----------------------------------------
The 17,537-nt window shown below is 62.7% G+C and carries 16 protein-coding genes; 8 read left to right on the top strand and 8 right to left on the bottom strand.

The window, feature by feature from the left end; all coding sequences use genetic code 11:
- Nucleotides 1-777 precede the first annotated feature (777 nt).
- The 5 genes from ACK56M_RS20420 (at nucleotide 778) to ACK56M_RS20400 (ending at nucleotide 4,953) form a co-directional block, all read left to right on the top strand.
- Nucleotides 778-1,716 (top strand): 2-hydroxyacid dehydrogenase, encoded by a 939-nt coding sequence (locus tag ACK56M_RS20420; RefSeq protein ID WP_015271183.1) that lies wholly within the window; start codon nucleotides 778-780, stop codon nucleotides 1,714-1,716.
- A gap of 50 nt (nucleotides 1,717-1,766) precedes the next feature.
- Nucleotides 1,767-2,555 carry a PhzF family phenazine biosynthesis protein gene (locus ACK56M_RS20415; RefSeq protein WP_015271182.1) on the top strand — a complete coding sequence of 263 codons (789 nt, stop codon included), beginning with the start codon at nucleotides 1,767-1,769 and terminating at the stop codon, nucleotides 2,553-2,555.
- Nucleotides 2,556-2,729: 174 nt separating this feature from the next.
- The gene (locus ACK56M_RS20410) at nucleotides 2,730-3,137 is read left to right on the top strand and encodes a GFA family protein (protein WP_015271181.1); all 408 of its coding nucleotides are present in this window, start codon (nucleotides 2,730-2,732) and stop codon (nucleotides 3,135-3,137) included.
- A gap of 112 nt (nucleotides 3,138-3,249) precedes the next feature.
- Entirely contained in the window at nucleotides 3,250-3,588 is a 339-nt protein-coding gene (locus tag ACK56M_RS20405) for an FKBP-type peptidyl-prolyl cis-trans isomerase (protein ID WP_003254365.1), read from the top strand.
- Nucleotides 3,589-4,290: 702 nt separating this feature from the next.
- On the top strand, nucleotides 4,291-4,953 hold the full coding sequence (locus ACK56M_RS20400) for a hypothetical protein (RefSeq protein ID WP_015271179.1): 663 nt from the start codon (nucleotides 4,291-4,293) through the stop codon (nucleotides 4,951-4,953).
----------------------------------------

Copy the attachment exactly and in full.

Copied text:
The 17,537-nt window shown below is 62.7% G+C and carries 16 protein-coding genes; 8 read left to right on the top strand and 8 right to left on the bottom strand.

The window, feature by feature from the left end; all coding sequences use genetic code 11:
- Nucleotides 1-777 precede the first annotated feature (777 nt).
- The 5 genes from ACK56M_RS20420 (at nucleotide 778) to ACK56M_RS20400 (ending at nucleotide 4,953) form a co-directional block, all read left to right on the top strand.
- Nucleotides 778-1,716 (top strand): 2-hydroxyacid dehydrogenase, encoded by a 939-nt coding sequence (locus tag ACK56M_RS20420; RefSeq protein ID WP_015271183.1) that lies wholly within the window; start codon nucleotides 778-780, stop codon nucleotides 1,714-1,716.
- A gap of 50 nt (nucleotides 1,717-1,766) precedes the next feature.
- Nucleotides 1,767-2,555 carry a PhzF family phenazine biosynthesis protein gene (locus ACK56M_RS20415; RefSeq protein WP_015271182.1) on the top strand — a complete coding sequence of 263 codons (789 nt, stop codon included), beginning with the start codon at nucleotides 1,767-1,769 and terminating at the stop codon, nucleotides 2,553-2,555.
- Nucleotides 2,556-2,729: 174 nt separating this feature from the next.
- The gene (locus ACK56M_RS20410) at nucleotides 2,730-3,137 is read left to right on the top strand and encodes a GFA family protein (protein WP_015271181.1); all 408 of its coding nucleotides are present in this window, start codon (nucleotides 2,730-2,732) and stop codon (nucleotides 3,135-3,137) included.
- A gap of 112 nt (nucleotides 3,138-3,249) precedes the next feature.
- Entirely contained in the window at nucleotides 3,250-3,588 is a 339-nt protein-coding gene (locus tag ACK56M_RS20405) for an FKBP-type peptidyl-prolyl cis-trans isomerase (protein ID WP_003254365.1), read from the top strand.
- Nucleotides 3,589-4,290: 702 nt separating this feature from the next.
- On the top strand, nucleotides 4,291-4,953 hold the full coding sequence (locus ACK56M_RS20400) for a hypothetical protein (RefSeq protein ID WP_015271179.1): 663 nt from the start codon (nucleotides 4,291-4,293) through the stop codon (nucleotides 4,951-4,953).